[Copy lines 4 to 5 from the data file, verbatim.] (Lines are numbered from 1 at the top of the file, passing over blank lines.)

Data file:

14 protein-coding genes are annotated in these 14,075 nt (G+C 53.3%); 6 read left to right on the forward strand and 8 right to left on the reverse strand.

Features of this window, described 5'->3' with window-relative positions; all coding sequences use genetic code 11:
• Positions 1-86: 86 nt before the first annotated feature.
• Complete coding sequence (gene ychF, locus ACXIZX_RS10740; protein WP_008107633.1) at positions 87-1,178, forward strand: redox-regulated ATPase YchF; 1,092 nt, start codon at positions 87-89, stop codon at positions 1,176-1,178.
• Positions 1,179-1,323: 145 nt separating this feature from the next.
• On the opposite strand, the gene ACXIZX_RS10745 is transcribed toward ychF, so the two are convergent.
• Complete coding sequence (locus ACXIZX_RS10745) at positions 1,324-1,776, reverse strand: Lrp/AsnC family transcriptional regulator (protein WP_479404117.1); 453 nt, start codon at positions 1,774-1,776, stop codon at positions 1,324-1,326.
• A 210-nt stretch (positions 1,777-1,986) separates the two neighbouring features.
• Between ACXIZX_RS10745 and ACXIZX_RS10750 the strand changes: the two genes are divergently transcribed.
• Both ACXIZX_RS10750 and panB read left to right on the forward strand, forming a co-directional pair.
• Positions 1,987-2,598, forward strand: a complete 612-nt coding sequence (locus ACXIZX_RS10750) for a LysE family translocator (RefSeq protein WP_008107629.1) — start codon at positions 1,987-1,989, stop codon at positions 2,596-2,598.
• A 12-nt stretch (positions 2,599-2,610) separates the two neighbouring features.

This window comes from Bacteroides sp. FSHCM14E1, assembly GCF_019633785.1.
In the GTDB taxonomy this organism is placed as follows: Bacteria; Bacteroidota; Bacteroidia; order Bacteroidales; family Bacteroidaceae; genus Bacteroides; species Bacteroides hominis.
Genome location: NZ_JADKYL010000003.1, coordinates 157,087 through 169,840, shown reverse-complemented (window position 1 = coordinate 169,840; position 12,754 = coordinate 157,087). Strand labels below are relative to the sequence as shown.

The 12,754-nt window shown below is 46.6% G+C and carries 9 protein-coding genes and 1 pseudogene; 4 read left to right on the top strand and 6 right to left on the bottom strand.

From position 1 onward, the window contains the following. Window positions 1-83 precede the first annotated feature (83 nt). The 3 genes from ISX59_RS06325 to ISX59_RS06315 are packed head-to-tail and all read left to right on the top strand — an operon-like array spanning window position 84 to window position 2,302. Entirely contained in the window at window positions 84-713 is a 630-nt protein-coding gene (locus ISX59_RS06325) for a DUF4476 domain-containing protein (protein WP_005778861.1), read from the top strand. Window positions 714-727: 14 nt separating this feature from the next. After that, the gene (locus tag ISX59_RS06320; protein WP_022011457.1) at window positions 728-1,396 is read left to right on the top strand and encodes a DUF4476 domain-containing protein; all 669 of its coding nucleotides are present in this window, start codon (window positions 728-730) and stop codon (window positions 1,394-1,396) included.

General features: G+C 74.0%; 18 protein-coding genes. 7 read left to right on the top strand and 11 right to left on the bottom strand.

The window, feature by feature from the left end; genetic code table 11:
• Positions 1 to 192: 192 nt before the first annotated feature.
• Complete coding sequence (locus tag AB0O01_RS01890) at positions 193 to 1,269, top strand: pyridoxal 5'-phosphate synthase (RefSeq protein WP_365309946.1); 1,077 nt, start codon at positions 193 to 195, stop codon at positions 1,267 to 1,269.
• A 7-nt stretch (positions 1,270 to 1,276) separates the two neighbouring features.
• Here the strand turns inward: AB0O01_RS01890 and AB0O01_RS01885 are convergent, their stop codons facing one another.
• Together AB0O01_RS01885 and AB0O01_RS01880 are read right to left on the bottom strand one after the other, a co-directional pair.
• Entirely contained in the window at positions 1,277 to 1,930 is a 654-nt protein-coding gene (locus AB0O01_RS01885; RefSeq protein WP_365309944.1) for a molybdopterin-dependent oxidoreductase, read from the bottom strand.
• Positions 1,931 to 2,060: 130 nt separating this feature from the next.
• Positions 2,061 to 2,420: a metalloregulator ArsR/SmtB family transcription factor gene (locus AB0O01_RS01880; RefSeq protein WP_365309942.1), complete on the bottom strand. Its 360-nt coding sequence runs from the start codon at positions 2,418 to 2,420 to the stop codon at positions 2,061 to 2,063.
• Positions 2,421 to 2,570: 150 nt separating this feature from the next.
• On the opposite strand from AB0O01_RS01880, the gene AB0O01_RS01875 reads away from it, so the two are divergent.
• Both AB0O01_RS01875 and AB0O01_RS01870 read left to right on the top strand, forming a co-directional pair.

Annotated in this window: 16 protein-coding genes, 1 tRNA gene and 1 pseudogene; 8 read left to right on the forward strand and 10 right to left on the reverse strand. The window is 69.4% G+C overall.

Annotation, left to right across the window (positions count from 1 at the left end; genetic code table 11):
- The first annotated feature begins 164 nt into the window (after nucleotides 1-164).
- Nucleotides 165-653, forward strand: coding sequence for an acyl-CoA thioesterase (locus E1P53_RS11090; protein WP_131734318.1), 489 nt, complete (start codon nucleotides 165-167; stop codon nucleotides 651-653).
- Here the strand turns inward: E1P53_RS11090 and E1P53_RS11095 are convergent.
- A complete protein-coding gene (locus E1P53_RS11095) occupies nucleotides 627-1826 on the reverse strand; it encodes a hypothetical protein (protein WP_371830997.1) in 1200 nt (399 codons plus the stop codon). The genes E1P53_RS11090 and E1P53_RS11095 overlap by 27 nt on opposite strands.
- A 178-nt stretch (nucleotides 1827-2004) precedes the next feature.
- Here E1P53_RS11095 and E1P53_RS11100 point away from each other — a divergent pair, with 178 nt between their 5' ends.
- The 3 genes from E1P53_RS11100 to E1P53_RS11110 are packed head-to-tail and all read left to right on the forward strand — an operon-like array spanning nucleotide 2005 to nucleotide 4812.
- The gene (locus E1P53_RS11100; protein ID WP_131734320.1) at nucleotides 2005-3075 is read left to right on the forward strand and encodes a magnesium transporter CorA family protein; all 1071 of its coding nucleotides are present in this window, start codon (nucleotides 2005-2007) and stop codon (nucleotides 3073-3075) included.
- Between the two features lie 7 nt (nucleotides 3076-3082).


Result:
• Complete coding sequence (gene ychF, locus ACXIZX_RS10740; protein WP_008107633.1) at positions 87-1,178, forward strand: redox-regulated ATPase YchF; 1,092 nt, start codon at positions 87-89, stop codon at positions 1,176-1,178.
• Positions 1,179-1,323: 145 nt separating this feature from the next.